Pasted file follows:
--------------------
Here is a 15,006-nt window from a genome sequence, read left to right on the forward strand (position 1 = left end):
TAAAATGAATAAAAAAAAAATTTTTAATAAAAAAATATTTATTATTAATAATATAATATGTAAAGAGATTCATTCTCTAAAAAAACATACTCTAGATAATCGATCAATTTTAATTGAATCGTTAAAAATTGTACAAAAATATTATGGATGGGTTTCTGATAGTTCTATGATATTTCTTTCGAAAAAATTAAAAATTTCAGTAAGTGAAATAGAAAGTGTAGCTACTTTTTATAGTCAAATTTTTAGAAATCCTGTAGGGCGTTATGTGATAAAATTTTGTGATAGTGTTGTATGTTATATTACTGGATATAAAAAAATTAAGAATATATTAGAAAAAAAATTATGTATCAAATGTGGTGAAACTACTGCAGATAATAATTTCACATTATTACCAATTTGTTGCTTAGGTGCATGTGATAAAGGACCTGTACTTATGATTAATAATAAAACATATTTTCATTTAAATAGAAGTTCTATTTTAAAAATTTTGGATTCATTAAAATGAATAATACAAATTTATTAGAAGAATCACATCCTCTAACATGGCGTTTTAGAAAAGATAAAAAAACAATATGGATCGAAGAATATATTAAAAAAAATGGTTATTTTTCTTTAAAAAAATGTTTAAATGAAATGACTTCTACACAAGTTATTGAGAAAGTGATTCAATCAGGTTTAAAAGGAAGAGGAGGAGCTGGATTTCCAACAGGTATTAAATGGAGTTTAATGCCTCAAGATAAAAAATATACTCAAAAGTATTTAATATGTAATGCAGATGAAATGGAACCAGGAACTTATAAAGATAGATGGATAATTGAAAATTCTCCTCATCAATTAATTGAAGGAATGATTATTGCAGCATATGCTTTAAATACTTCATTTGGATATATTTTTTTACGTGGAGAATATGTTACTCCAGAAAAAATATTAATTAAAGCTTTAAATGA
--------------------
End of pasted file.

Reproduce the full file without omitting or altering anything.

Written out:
Here is a 15,006-nt window from a genome sequence, read left to right on the forward strand (position 1 = left end):
TAAAATGAATAAAAAAAAAATTTTTAATAAAAAAATATTTATTATTAATAATATAATATGTAAAGAGATTCATTCTCTAAAAAAACATACTCTAGATAATCGATCAATTTTAATTGAATCGTTAAAAATTGTACAAAAATATTATGGATGGGTTTCTGATAGTTCTATGATATTTCTTTCGAAAAAATTAAAAATTTCAGTAAGTGAAATAGAAAGTGTAGCTACTTTTTATAGTCAAATTTTTAGAAATCCTGTAGGGCGTTATGTGATAAAATTTTGTGATAGTGTTGTATGTTATATTACTGGATATAAAAAAATTAAGAATATATTAGAAAAAAAATTATGTATCAAATGTGGTGAAACTACTGCAGATAATAATTTCACATTATTACCAATTTGTTGCTTAGGTGCATGTGATAAAGGACCTGTACTTATGATTAATAATAAAACATATTTTCATTTAAATAGAAGTTCTATTTTAAAAATTTTGGATTCATTAAAATGAATAATACAAATTTATTAGAAGAATCACATCCTCTAACATGGCGTTTTAGAAAAGATAAAAAAACAATATGGATCGAAGAATATATTAAAAAAAATGGTTATTTTTCTTTAAAAAAATGTTTAAATGAAATGACTTCTACACAAGTTATTGAGAAAGTGATTCAATCAGGTTTAAAAGGAAGAGGAGGAGCTGGATTTCCAACAGGTATTAAATGGAGTTTAATGCCTCAAGATAAAAAATATACTCAAAAGTATTTAATATGTAATGCAGATGAAATGGAACCAGGAACTTATAAAGATAGATGGATAATTGAAAATTCTCCTCATCAATTAATTGAAGGAATGATTATTGCAGCATATGCTTTAAATACTTCATTTGGATATATTTTTTTACGTGGAGAATATGTTACTCCAGAAAAAATATTAATTAAAGCTTTAAATGA